Thread: Fuel saving tips...
03-06-2008, 08:03 PM #1
Fuel saving tips...
I think some of us need the best tips out there for this!
I started slowing down on the highway....I usually do 80mph...On my last fill up I dcided to go 70mph until it went empty....that alone gave me 52+ miles on the tank....
What else can be done besides proper psi on the tires and regular oil change intervals...?
03-06-2008, 08:06 PM #2
- Join Date
- Jul 2006
make sure you get as much done as you can on one trip.....
Or Stop driving.....or just bend over and take it like a man!!!!
03-06-2008, 08:08 PM #3
make slow transitions through the RPM range (acceleration and deceleration)..avoid frequent stops/starts if possible. basically, drive like a grandma.
03-06-2008, 09:52 PM #4
Stay at home as much as possible.
If I could get another 2-4 mpg out of my truck I would be a happy camper.
03-06-2008, 10:00 PM #5
1. Check your air filter
A clean air filter is the key to good fuel economy. A dirty air filter restricts the flow of air into the engine, which harms performance and economy. Air filters are easy to check and change; remove the filter and hold it up to the sun. If you can't see light coming through it, you need a new one. Consider a K&N or similar "permanent" filter which is cleaned rather than changed; they are much less restrictive than throw-away paper filters, plus they're better for the environment.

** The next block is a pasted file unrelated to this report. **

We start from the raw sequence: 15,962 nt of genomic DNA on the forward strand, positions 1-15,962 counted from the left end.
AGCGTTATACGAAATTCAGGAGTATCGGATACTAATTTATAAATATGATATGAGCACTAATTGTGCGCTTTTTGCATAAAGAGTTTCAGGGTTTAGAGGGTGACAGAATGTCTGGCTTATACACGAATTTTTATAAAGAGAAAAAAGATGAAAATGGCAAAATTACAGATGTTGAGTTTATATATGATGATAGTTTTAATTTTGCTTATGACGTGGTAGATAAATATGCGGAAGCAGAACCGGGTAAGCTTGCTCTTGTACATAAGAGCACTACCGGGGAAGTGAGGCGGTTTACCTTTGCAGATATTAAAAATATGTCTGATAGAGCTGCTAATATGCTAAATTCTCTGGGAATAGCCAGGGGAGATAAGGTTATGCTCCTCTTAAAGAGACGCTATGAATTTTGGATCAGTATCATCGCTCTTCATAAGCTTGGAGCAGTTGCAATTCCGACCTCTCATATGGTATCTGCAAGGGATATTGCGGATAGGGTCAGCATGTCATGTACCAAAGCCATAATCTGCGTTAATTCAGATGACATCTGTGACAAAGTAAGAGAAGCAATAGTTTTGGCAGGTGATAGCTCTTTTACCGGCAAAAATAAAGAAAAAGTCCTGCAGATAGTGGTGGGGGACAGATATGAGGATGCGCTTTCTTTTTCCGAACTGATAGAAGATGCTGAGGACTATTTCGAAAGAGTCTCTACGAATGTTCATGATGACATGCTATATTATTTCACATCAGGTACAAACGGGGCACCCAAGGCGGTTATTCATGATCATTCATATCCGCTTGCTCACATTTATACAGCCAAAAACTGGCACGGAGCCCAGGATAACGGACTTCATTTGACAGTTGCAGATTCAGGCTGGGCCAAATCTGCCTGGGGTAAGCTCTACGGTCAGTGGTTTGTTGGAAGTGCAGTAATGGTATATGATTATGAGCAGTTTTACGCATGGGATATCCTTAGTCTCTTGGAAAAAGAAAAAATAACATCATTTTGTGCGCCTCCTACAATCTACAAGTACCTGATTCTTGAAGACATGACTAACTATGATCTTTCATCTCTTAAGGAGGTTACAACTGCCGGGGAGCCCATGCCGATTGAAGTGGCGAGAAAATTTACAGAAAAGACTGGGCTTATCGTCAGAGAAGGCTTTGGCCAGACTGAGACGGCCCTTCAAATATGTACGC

2. Check your tire pressure
Next to the air fitler, under-inflated tires are one of the most commonly ignored causes of crummy MPG. Buy a reliable tire gauge, check your tires when they are cold (driving the car warms up the tires and the air inside them, increasing the pressure), and keep them properly inflated. Use the inflation pressures shown in the owner's manual or on the data plate in the driver's door jamb.
3. Slow down
As speed increases, fuel economy decreases exponentially. If you one of the "ten-over on the freeway" set, try driving the speed limit for a few days. You'll save a lot of fuel and your journey won't take much longer. Just be sure you keep to the right, so you won't impede the less-enlightened.
4. Hang with the trucks
Ever notice how, in bad traffic jams, cars seem to constantly speed up and slow down, while trucks tend to roll along at the same leisurely pace? A constant speed keeps shifting to a minimum -- important to those who have to wrangle with those ten-speed truck transmissions -- but it also aids economy, as it takes much more fuel to get a vehicle moving than it does to keep it moving. Rolling with the big rigs saves fuel (and aggravation).
5. Accelerate with care
Jack-rabbit starts are an obvious fuel-waster - but that doesn't mean you should crawl away from every light. If you drive an automatic, accelerate moderately so the transmission can shift up into the higher gears. Stick-shifters should shift early to keep the revs down, but don't lug the engine -- downshift if you need to accelerate. Keep an eye well down the road for potential slowdowns. If you accelerate to speed then have to brake right away, that's wasted fuel.
6. Get back to nature
Consider shutting off the air conditioner, opening the windows and enjoying the breeze. It may be a tad warmer, but at lower speeds you'll save fuel. That said, at higher speeds the A/C may be more efficient than the wind resistance from open windows and sunroof. If I'm going someplace where arriving sweaty and smelly could be a problem, I bring an extra shirt and leave early so I'll have time for a quick change.